There are more than 4,000 species of cockroaches worldwide, with about 55 species found in the U.S. Fewer than 10 of these are common pests. Breaking it down further, the cockroach species most likely to infest your food facility is primarily dependent on your geographic location. But no matter where you are in North America, the tiny German cockroach will be a potential—and a very serious—pest.
Because of its small size, (it is only about 1/2-inch in length); propensity to gather in hidden places (e.g., behind walls, in packaging), and prodigious rate of reproduction, the German cockroach can invade without notice and build up into an infestation in a short time.
Food facilities are particularly susceptible to German cockroach infestations, not only because of the constant availability of food, but because many plants have a warm, moist environments in which the German cockroach thrives. Additionally, during its lifetime, one female cockroach can produce more than 350 eggs. And, unlike other species, the German cockroach protects her young by carrying the egg case with her until the nymphs are ready to hatch, enabling a greater rate of survival and maturity to adult.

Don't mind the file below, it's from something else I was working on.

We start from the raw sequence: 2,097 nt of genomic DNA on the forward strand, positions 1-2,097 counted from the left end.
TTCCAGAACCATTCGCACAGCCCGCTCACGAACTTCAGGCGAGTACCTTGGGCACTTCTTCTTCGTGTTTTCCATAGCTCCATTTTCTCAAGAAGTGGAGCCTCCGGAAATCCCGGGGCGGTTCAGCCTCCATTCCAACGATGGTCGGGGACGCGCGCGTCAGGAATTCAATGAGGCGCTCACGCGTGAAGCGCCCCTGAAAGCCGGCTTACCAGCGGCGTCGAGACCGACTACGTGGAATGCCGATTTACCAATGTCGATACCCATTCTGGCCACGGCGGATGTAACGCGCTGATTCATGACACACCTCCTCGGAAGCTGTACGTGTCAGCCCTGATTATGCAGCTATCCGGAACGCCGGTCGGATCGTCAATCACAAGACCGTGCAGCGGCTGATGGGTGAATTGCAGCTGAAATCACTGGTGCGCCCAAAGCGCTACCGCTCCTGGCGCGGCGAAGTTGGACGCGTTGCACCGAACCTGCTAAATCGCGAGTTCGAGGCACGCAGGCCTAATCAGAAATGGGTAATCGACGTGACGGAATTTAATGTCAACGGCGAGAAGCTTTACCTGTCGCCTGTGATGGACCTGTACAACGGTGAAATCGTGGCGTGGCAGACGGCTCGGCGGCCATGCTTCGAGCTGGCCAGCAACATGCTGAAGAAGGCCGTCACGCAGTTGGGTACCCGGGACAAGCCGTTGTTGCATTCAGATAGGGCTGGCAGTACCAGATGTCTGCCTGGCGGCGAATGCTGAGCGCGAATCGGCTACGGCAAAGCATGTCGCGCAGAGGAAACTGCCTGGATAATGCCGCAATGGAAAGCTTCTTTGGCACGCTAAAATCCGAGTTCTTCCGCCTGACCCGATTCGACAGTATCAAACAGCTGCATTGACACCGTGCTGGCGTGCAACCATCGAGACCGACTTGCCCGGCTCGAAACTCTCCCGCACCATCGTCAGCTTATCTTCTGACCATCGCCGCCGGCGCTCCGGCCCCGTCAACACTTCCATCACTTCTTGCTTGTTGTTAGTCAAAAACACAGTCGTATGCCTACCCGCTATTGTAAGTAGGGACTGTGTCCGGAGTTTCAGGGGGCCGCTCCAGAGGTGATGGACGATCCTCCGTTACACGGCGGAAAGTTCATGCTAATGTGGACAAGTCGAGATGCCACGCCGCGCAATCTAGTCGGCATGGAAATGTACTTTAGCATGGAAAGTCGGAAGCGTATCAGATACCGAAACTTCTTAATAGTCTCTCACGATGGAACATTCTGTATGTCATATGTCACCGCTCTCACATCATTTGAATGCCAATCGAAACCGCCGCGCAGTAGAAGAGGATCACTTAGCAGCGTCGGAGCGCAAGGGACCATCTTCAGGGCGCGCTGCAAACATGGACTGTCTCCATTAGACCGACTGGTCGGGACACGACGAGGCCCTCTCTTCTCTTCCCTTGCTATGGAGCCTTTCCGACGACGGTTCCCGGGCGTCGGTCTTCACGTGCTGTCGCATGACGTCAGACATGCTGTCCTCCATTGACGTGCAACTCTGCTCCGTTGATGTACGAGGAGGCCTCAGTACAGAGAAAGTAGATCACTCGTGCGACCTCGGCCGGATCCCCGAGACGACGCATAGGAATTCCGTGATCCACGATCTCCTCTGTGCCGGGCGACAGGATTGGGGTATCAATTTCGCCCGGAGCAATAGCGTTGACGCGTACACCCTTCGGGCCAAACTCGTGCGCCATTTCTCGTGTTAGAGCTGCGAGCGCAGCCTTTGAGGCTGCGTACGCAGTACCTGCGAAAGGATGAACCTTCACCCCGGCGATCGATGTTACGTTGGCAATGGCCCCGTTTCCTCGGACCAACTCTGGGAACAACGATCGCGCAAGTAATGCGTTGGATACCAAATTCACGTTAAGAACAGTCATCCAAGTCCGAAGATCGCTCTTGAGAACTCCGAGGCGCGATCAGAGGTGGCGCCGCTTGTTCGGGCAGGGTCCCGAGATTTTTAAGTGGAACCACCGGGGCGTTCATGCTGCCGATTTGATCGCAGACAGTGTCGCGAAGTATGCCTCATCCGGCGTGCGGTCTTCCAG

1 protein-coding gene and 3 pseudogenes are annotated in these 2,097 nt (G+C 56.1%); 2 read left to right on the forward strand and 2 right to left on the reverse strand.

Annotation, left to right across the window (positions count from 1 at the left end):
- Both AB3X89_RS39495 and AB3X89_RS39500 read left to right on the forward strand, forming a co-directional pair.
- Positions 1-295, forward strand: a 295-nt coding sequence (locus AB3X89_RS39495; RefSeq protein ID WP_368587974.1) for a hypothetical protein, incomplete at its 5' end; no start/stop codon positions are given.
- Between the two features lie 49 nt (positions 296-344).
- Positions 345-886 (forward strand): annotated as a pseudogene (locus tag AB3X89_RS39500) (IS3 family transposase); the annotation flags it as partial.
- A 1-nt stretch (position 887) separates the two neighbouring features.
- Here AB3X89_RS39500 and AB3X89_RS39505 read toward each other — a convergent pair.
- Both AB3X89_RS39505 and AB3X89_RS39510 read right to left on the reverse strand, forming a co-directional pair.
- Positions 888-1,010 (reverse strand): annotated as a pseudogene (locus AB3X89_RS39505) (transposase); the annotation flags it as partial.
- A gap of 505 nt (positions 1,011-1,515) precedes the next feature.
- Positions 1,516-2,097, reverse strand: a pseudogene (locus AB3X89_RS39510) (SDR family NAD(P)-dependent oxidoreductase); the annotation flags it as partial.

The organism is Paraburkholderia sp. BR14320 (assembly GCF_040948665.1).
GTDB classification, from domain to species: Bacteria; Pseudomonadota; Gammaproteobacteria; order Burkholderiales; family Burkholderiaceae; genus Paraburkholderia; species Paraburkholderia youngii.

The German cockroach has been implicated in the transmission of numerous foodborne diseases including:
German cockroaches are generally carried into food facilities with deliveries of incoming goods or supplies, or even employee belongings. Thus, prevention is the key to keeping cockroaches out and eliminating them at the first sign of their presence:
Inspection. Check all incoming goods for any sign of cockroach presence and refuse those that show any evidence of contamination.
Sanitation. Limit pest access to food and water by maintaining a regular and thorough sanitation program:
Exclusion. Repair and seal gaps and cracks through which pests can enter or in which they can harbor.
Notification. If you see cockroaches or other pests, notify your pest service company right away.